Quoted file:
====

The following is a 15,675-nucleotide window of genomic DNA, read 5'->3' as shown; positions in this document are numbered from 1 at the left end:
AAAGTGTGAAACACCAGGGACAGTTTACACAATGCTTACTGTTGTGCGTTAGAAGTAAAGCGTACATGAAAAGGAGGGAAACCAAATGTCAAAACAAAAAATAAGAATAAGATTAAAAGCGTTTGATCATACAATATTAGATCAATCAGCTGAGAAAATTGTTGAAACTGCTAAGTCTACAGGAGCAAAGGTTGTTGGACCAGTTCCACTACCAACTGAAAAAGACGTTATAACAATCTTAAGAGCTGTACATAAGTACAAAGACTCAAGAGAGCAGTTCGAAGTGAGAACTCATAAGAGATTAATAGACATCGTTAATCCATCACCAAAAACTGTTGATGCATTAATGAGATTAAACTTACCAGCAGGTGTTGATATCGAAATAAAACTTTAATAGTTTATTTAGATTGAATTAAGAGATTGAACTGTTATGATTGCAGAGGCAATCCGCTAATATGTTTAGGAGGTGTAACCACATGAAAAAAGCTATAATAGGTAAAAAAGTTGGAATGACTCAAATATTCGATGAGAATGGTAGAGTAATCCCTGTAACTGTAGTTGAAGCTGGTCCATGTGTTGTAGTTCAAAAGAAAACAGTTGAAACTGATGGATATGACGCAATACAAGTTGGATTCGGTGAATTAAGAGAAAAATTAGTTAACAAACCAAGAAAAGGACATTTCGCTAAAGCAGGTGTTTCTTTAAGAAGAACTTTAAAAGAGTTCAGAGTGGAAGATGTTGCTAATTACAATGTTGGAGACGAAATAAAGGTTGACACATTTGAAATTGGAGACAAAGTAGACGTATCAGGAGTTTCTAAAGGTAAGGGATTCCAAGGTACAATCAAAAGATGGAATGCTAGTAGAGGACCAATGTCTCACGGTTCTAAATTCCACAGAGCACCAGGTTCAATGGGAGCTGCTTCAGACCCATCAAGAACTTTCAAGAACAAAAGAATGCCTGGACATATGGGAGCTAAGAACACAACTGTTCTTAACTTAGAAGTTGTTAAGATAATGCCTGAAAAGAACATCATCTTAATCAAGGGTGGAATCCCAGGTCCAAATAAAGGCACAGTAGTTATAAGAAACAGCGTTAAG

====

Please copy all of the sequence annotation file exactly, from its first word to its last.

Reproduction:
The following is a 15,675-nucleotide window of genomic DNA, read 5'->3' as shown; positions in this document are numbered from 1 at the left end:
AAAGTGTGAAACACCAGGGACAGTTTACACAATGCTTACTGTTGTGCGTTAGAAGTAAAGCGTACATGAAAAGGAGGGAAACCAAATGTCAAAACAAAAAATAAGAATAAGATTAAAAGCGTTTGATCATACAATATTAGATCAATCAGCTGAGAAAATTGTTGAAACTGCTAAGTCTACAGGAGCAAAGGTTGTTGGACCAGTTCCACTACCAACTGAAAAAGACGTTATAACAATCTTAAGAGCTGTACATAAGTACAAAGACTCAAGAGAGCAGTTCGAAGTGAGAACTCATAAGAGATTAATAGACATCGTTAATCCATCACCAAAAACTGTTGATGCATTAATGAGATTAAACTTACCAGCAGGTGTTGATATCGAAATAAAACTTTAATAGTTTATTTAGATTGAATTAAGAGATTGAACTGTTATGATTGCAGAGGCAATCCGCTAATATGTTTAGGAGGTGTAACCACATGAAAAAAGCTATAATAGGTAAAAAAGTTGGAATGACTCAAATATTCGATGAGAATGGTAGAGTAATCCCTGTAACTGTAGTTGAAGCTGGTCCATGTGTTGTAGTTCAAAAGAAAACAGTTGAAACTGATGGATATGACGCAATACAAGTTGGATTCGGTGAATTAAGAGAAAAATTAGTTAACAAACCAAGAAAAGGACATTTCGCTAAAGCAGGTGTTTCTTTAAGAAGAACTTTAAAAGAGTTCAGAGTGGAAGATGTTGCTAATTACAATGTTGGAGACGAAATAAAGGTTGACACATTTGAAATTGGAGACAAAGTAGACGTATCAGGAGTTTCTAAAGGTAAGGGATTCCAAGGTACAATCAAAAGATGGAATGCTAGTAGAGGACCAATGTCTCACGGTTCTAAATTCCACAGAGCACCAGGTTCAATGGGAGCTGCTTCAGACCCATCAAGAACTTTCAAGAACAAAAGAATGCCTGGACATATGGGAGCTAAGAACACAACTGTTCTTAACTTAGAAGTTGTTAAGATAATGCCTGAAAAGAACATCATCTTAATCAAGGGTGGAATCCCAGGTCCAAATAAAGGCACAGTAGTTATAAGAAACAGCGTTAAG